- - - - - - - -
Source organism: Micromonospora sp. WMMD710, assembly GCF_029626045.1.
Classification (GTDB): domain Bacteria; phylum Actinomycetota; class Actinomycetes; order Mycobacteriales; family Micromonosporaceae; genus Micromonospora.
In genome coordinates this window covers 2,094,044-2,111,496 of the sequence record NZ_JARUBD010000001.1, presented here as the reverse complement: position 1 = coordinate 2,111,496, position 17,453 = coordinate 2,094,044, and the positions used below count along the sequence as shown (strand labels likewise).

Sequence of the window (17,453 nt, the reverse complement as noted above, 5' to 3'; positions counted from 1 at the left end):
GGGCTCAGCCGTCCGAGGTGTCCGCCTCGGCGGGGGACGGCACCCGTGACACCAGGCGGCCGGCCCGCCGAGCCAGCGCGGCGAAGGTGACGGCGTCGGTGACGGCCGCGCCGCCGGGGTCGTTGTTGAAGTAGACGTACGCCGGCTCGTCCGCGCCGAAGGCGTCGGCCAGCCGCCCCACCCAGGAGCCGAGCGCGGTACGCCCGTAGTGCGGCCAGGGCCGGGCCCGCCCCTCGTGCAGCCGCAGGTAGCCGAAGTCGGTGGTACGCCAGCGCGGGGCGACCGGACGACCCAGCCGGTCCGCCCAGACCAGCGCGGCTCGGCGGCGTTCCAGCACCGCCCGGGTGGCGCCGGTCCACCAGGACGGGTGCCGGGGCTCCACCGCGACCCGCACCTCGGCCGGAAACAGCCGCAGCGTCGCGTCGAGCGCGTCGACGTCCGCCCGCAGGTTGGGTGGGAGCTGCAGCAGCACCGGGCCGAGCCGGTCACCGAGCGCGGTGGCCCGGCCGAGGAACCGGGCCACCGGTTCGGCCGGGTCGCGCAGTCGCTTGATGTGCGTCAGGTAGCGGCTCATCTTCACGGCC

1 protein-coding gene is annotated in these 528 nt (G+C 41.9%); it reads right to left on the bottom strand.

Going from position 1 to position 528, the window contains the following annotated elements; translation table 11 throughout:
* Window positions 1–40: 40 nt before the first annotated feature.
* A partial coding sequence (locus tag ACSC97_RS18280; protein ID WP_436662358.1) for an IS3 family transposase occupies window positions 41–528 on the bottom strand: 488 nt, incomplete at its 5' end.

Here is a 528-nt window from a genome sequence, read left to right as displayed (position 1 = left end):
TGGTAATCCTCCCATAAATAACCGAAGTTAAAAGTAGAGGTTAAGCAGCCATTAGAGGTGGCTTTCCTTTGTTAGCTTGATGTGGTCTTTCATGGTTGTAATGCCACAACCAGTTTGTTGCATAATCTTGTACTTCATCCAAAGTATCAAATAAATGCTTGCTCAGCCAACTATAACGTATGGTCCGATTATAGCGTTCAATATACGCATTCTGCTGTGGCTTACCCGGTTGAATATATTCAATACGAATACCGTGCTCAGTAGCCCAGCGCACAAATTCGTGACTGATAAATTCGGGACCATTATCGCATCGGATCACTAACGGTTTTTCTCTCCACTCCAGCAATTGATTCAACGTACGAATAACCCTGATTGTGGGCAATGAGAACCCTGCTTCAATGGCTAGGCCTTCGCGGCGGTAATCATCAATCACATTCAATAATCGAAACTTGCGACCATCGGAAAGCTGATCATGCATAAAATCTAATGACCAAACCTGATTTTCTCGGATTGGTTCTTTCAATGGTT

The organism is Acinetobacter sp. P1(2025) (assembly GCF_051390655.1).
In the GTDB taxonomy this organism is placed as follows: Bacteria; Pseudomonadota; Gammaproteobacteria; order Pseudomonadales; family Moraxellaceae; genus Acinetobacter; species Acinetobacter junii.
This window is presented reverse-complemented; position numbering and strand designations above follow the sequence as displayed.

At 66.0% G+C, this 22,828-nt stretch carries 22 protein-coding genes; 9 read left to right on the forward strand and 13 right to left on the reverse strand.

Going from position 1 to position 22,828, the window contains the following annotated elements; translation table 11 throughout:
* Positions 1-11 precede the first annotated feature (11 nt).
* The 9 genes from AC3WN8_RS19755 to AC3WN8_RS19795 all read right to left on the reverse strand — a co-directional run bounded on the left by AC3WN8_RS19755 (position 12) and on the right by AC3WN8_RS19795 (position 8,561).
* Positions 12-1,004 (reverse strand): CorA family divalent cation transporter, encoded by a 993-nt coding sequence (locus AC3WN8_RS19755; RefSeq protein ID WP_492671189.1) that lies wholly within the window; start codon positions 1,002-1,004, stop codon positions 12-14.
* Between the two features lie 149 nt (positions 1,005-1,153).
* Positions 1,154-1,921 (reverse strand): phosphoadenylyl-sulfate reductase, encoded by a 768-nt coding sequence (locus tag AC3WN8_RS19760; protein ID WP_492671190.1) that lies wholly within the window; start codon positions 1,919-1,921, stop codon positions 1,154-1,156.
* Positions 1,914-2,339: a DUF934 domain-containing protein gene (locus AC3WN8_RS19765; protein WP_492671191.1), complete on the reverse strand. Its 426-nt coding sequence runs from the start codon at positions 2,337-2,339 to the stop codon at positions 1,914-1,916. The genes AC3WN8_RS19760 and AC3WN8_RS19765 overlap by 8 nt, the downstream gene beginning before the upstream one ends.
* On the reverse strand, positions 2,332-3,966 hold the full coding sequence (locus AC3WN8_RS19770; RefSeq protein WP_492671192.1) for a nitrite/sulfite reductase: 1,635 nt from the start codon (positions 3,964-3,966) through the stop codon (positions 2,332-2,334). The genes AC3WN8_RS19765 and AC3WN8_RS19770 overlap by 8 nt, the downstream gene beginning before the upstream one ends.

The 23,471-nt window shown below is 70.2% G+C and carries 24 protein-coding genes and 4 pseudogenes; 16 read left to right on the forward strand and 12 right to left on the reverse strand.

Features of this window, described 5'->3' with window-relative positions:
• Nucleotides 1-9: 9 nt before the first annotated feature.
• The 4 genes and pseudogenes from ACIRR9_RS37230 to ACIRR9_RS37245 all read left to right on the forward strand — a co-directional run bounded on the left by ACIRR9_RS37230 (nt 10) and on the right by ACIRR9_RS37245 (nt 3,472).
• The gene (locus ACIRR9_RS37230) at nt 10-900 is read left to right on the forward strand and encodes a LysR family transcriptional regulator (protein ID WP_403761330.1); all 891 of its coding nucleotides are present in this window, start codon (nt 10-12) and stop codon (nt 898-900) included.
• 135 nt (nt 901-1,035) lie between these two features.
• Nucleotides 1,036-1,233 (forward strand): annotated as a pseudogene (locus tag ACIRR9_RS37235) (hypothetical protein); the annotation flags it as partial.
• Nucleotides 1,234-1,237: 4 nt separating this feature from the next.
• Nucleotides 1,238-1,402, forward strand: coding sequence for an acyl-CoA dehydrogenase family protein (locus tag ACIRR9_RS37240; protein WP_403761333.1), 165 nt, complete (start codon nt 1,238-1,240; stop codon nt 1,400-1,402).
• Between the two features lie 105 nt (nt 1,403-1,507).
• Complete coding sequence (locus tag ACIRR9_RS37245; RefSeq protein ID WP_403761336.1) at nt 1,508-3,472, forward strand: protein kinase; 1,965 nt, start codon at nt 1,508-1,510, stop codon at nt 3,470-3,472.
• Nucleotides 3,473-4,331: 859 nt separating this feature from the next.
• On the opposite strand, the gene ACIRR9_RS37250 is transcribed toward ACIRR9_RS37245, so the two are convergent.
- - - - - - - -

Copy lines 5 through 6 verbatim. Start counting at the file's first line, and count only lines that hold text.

GGGCTCAGCCGTCCGAGGTGTCCGCCTCGGCGGGGGACGGCACCCGTGACACCAGGCGGCCGGCCCGCCGAGCCAGCGCGGCGAAGGTGACGGCGTCGGTGACGGCCGCGCCGCCGGGGTCGTTGTTGAAGTAGACGTACGCCGGCTCGTCCGCGCCGAAGGCGTCGGCCAGCCGCCCCACCCAGGAGCCGAGCGCGGTACGCCCGTAGTGCGGCCAGGGCCGGGCCCGCCCCTCGTGCAGCCGCAGGTAGCCGAAGTCGGTGGTACGCCAGCGCGGGGCGACCGGACGACCCAGCCGGTCCGCCCAGACCAGCGCGGCTCGGCGGCGTTCCAGCACCGCCCGGGTGGCGCCGGTCCACCAGGACGGGTGCCGGGGCTCCACCGCGACCCGCACCTCGGCCGGAAACAGCCGCAGCGTCGCGTCGAGCGCGTCGACGTCCGCCCGCAGGTTGGGTGGGAGCTGCAGCAGCACCGGGCCGAGCCGGTCACCGAGCGCGGTGGCCCGGCCGAGGAACCGGGCCACCGGTTCGGCCGGGTCGCGCAGTCGCTTGATGTGCGTCAGGTAGCGGCTCATCTTCACGGCC

1 protein-coding gene is annotated in these 528 nt (G+C 41.9%); it reads right to left on the bottom strand.